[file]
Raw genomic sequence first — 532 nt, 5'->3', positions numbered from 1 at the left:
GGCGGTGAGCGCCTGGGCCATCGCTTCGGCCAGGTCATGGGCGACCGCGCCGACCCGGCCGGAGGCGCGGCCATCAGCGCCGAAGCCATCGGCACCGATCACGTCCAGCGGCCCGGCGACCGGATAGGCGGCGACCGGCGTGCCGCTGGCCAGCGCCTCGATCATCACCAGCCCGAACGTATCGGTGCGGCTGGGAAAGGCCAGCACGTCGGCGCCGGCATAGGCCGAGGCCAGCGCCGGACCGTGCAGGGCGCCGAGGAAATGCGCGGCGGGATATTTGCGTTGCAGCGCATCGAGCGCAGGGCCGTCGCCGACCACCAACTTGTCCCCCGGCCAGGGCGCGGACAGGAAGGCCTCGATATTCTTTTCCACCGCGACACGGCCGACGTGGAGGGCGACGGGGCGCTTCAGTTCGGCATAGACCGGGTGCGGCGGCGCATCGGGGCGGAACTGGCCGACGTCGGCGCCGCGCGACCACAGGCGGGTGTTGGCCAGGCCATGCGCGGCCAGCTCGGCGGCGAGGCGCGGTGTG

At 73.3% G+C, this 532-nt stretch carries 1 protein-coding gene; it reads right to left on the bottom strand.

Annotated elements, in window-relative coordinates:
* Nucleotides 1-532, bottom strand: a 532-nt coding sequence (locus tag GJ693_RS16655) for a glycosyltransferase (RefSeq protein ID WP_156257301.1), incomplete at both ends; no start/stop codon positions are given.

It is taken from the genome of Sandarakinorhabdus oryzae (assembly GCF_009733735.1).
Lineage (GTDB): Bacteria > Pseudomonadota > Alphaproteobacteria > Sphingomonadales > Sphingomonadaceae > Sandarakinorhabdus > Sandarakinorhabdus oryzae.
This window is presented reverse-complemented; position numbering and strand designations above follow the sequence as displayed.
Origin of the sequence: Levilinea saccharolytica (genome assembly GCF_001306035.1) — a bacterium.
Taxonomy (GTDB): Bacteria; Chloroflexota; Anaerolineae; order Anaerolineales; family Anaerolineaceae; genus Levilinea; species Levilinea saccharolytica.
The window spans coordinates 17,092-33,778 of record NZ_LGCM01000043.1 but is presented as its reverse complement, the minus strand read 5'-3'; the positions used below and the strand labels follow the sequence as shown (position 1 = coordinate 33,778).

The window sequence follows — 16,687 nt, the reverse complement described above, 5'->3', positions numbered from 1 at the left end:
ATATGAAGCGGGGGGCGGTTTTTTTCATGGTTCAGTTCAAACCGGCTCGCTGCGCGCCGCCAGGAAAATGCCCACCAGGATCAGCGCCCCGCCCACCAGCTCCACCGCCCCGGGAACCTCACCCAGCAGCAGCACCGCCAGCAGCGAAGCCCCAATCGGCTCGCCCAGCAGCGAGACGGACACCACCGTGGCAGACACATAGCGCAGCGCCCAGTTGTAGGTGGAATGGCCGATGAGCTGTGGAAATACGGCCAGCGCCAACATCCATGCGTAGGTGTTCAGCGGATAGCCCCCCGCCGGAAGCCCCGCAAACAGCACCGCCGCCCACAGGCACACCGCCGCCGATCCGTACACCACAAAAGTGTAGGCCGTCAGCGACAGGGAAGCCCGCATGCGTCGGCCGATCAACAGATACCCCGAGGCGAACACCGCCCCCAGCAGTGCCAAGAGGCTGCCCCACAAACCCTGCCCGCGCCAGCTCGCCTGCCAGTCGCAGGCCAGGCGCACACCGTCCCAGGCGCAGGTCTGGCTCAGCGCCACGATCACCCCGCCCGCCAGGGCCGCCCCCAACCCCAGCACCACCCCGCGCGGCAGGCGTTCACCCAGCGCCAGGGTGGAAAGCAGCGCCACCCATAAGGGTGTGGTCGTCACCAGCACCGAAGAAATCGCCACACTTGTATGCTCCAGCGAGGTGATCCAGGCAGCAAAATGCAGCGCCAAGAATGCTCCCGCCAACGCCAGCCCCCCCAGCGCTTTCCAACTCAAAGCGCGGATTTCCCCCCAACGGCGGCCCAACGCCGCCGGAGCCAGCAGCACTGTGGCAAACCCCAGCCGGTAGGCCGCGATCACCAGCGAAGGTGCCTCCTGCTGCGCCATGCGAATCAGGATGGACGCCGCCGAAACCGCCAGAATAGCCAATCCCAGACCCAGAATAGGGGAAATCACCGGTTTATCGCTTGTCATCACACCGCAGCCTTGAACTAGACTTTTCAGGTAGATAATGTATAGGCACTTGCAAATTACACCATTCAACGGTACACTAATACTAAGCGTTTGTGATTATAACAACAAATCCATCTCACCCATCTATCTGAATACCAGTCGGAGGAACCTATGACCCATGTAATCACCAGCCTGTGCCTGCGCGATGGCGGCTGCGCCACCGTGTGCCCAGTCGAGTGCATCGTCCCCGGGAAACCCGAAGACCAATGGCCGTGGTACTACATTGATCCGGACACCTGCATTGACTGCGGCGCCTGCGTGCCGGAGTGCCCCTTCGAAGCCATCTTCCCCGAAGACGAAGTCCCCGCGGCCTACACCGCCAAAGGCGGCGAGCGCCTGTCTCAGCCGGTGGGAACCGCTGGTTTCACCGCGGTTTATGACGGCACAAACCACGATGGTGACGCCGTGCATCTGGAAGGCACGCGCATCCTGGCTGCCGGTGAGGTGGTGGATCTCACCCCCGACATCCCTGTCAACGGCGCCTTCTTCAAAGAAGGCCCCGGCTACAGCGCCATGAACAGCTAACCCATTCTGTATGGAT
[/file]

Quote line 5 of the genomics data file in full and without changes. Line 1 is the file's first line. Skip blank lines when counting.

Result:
* Nucleotides 1-532, bottom strand: a 532-nt coding sequence (locus tag GJ693_RS16655) for a glycosyltransferase (RefSeq protein ID WP_156257301.1), incomplete at both ends; no start/stop codon positions are given.